On Gens, the unsettling atmosphere is established early on with the fading rave opener of the album’s synonymous title track, and continues through the scrambled military communications and post dubstep rhythms of “Sphera”. From there, sci-fi pads, heavy phasing and alien syncopation lead explorative third track “Ab Intus” out into space. A glimmer of otherworldly positivity arrives with the warm, distorted breakbeats and interwoven synth melodies of album standout “knbn2”, while Gräser’s most dancefloor- oriented melds jungle and techno, Amen and 4/4 kicks, on “Cicadae”.”
The John Cage disciples at Edition Wandelweiser Records present their take on Cage’s Cartridge Music  - the pioneering composer’s concerted effort in presenting a genuinely “live” form of electronic music performance, involving a number of players scraping, striking and “playing” a record turntable’s cartridge (the bit that picks up and transforms vibrations from the needle, or stylus).
Many performances of Cartridge Music - one of Cage’s “indeterminate” works, meaning the piece’s length and structure is up to the performers - have been undertaken over the intervening years, but this 1 hour long piece is the longest and most captivating iteration that we’ve heard.
Undertaken by ensemble daswirdas - who had prior taken on Cage’s Child of Tree work in the Branches CD - the sextet coax out a sequence of small sounds ranging from barely perceptible to almost familiar, including snatches of shortwave radio nestling amid the scrabble and low key scree.
The composition is arguably a somewhat primitive form of electronic music performance by today’s standards, but listening to it now, as the ensemble take it to its quiet limits, it still feels radically incomprehensible and porous to the performer and listener’s perceptions.
One of the leading lights of Ethiopian music presents his first new material in an age on Lala Belu for Awesome Tapes From Africa - the label who were instrumental in showcasing his work to wider audiences with the compilation Hailu Mergia & His Classical Instrument: Shemonmuanaye in 2013, and later a reissue of reissue of his Tche Belew  album.
Comprising the virtuoso accordionist and keys player’s first new material since those reissues triggered a worthy career resurgence, Lala Belu catches fire in all six parts with a vitally tough and expressive sound that feels like Mergia has thrown off the more genteel jazz vibes of early releases in favour of a fierce, freer jazz and funk flex to proceedings.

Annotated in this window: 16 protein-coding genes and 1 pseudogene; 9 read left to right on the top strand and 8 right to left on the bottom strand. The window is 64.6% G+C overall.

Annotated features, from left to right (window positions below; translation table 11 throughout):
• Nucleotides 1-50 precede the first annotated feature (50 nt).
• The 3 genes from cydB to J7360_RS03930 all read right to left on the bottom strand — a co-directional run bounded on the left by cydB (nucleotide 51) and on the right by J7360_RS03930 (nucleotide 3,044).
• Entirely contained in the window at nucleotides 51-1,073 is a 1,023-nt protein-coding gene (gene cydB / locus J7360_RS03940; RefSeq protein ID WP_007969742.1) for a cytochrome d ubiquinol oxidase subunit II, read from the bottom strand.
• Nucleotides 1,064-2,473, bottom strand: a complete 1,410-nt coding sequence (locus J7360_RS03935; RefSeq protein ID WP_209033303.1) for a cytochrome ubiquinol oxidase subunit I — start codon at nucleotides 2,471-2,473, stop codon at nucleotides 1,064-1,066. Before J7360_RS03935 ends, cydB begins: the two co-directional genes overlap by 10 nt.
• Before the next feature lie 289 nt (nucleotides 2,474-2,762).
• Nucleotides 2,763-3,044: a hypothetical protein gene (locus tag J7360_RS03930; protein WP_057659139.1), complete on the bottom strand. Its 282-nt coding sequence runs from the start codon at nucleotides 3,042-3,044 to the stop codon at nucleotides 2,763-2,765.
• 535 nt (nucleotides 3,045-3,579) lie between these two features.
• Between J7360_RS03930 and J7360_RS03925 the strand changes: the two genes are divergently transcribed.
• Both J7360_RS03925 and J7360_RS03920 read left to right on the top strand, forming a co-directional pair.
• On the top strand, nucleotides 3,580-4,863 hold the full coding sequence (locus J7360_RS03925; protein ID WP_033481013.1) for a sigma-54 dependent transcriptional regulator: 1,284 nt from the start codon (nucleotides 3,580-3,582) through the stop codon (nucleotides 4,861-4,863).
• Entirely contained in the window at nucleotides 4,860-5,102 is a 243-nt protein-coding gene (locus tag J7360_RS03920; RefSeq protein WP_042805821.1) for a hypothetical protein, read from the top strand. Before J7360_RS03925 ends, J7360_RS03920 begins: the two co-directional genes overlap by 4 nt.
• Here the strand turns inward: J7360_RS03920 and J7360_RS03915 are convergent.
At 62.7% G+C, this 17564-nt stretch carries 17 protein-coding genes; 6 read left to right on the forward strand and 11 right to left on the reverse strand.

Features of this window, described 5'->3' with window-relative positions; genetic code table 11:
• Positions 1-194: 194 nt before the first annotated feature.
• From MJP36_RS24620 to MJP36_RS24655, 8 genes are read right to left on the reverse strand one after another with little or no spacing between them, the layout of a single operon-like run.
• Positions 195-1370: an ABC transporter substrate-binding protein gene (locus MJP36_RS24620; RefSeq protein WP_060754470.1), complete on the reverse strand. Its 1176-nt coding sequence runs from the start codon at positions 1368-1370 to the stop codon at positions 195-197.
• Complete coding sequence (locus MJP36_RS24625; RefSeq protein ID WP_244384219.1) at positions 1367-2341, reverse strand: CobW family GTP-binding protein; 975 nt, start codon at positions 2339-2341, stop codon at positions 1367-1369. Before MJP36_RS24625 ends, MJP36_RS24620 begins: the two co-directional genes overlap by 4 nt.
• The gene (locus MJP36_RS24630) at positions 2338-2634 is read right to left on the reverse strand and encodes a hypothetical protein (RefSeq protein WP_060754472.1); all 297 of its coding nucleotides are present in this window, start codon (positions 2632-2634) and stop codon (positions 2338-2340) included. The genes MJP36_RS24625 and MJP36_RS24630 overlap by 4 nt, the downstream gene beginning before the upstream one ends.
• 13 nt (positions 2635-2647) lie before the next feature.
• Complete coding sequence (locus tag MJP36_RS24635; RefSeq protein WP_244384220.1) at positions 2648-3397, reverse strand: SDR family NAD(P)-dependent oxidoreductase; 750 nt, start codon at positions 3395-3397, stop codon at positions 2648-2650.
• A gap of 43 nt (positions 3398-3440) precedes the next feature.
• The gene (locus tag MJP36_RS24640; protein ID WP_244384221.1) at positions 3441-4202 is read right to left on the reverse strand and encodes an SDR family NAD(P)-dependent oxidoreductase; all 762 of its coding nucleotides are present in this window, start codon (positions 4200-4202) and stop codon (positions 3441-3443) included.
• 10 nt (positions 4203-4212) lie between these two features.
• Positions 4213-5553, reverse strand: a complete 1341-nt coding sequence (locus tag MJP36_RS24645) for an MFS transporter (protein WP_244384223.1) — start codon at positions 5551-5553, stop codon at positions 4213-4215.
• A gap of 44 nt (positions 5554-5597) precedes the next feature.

The guy’s gotta be knocking into his 70s now yet shows no sign of letting up here, sounding utterly alive and full of feels from the opening cut’s switch from mellow sway to bustling jazz and blazing electric keys, thru the head-down funk chops of Addis Nat, to the swingeing organ lines and percolated percussion of Anchihoye Lene.
He chills out beautifully well on the sublime solo piano piece Yefikir Engurguro, which sweetly recalls the magic of Emahoy Tsegue-Mariam Guebru, while Gum Gum sounds perhaps closest to his debonaire early recordings.
Superb selection of Bubblegum Soul & Synth-Boogie dialled in from 1980s South Africa by Miles Cleret and DJ Okapi for Soundway, who cannily survey the roots of what would become Pantsula, Kwaito, and Gqom. You can take it on trust this is an all killer no filler set, but then again you could just use your ears and feel the heat on Stimela’s rude boogie play ‘Mind Games’, Joshiba’s brimming ‘Gloria’, or the super woozy strut of Zasha’s ’Arrow Dub’.
“In 1980s black South Africa a local form of pop music evolved as the disco boom died down and slowly mutated. It was often ubiquitously described as Bubblegum - usually stripped-down and lo-fi with a predominance of synths, keyboards and drum-machines and overlaid with the kind of deeply soulful trademark vocals and harmonies that South African music is famous for.